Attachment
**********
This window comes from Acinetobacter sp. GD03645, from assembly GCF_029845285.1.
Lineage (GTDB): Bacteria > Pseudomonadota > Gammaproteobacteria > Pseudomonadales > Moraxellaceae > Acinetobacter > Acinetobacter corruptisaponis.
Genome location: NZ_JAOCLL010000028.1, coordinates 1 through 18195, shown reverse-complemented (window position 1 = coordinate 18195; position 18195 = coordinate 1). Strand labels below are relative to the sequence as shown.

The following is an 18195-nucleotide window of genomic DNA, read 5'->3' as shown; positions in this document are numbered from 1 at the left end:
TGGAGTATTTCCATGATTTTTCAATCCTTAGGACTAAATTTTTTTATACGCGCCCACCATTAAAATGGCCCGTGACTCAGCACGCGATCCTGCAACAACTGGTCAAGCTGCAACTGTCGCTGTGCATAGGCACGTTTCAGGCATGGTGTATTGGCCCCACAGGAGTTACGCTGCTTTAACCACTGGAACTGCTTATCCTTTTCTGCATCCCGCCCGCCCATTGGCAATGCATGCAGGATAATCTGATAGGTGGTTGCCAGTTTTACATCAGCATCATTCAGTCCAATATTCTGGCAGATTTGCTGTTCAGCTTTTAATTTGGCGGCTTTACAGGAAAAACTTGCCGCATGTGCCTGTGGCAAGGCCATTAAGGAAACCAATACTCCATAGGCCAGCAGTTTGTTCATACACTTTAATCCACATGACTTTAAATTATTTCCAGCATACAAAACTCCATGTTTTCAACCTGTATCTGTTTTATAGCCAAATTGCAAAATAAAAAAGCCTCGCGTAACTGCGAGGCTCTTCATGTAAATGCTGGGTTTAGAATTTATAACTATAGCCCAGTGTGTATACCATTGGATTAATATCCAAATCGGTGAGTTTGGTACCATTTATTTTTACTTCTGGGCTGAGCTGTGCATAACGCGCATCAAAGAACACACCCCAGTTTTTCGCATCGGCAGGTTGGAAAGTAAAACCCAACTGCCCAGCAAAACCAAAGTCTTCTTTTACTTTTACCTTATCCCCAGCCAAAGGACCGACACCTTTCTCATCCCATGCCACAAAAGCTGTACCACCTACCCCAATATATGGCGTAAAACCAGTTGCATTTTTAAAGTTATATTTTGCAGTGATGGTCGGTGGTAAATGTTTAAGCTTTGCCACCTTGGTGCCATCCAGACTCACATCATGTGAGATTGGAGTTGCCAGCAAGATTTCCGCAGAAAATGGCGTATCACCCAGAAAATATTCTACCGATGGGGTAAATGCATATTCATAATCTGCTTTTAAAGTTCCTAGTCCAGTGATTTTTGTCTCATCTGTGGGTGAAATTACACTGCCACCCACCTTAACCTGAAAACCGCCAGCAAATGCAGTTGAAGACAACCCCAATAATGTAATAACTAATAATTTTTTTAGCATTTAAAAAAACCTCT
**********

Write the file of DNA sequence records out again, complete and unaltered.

This window comes from Acinetobacter sp. GD03645, from assembly GCF_029845285.1.
Lineage (GTDB): Bacteria > Pseudomonadota > Gammaproteobacteria > Pseudomonadales > Moraxellaceae > Acinetobacter > Acinetobacter corruptisaponis.
Genome location: NZ_JAOCLL010000028.1, coordinates 1 through 18195, shown reverse-complemented (window position 1 = coordinate 18195; position 18195 = coordinate 1). Strand labels below are relative to the sequence as shown.

The following is an 18195-nucleotide window of genomic DNA, read 5'->3' as shown; positions in this document are numbered from 1 at the left end:
TGGAGTATTTCCATGATTTTTCAATCCTTAGGACTAAATTTTTTTATACGCGCCCACCATTAAAATGGCCCGTGACTCAGCACGCGATCCTGCAACAACTGGTCAAGCTGCAACTGTCGCTGTGCATAGGCACGTTTCAGGCATGGTGTATTGGCCCCACAGGAGTTACGCTGCTTTAACCACTGGAACTGCTTATCCTTTTCTGCATCCCGCCCGCCCATTGGCAATGCATGCAGGATAATCTGATAGGTGGTTGCCAGTTTTACATCAGCATCATTCAGTCCAATATTCTGGCAGATTTGCTGTTCAGCTTTTAATTTGGCGGCTTTACAGGAAAAACTTGCCGCATGTGCCTGTGGCAAGGCCATTAAGGAAACCAATACTCCATAGGCCAGCAGTTTGTTCATACACTTTAATCCACATGACTTTAAATTATTTCCAGCATACAAAACTCCATGTTTTCAACCTGTATCTGTTTTATAGCCAAATTGCAAAATAAAAAAGCCTCGCGTAACTGCGAGGCTCTTCATGTAAATGCTGGGTTTAGAATTTATAACTATAGCCCAGTGTGTATACCATTGGATTAATATCCAAATCGGTGAGTTTGGTACCATTTATTTTTACTTCTGGGCTGAGCTGTGCATAACGCGCATCAAAGAACACACCCCAGTTTTTCGCATCGGCAGGTTGGAAAGTAAAACCCAACTGCCCAGCAAAACCAAAGTCTTCTTTTACTTTTACCTTATCCCCAGCCAAAGGACCGACACCTTTCTCATCCCATGCCACAAAAGCTGTACCACCTACCCCAATATATGGCGTAAAACCAGTTGCATTTTTAAAGTTATATTTTGCAGTGATGGTCGGTGGTAAATGTTTAAGCTTTGCCACCTTGGTGCCATCCAGACTCACATCATGTGAGATTGGAGTTGCCAGCAAGATTTCCGCAGAAAATGGCGTATCACCCAGAAAATATTCTACCGATGGGGTAAATGCATATTCATAATCTGCTTTTAAAGTTCCTAGTCCAGTGATTTTTGTCTCATCTGTGGGTGAAATTACACTGCCACCCACCTTAACCTGAAAACCGCCAGCAAATGCAGTTGAAGACAACCCCAATAATGTAATAACTAATAATTTTTTTAGCATTTAAAAAAACCTCT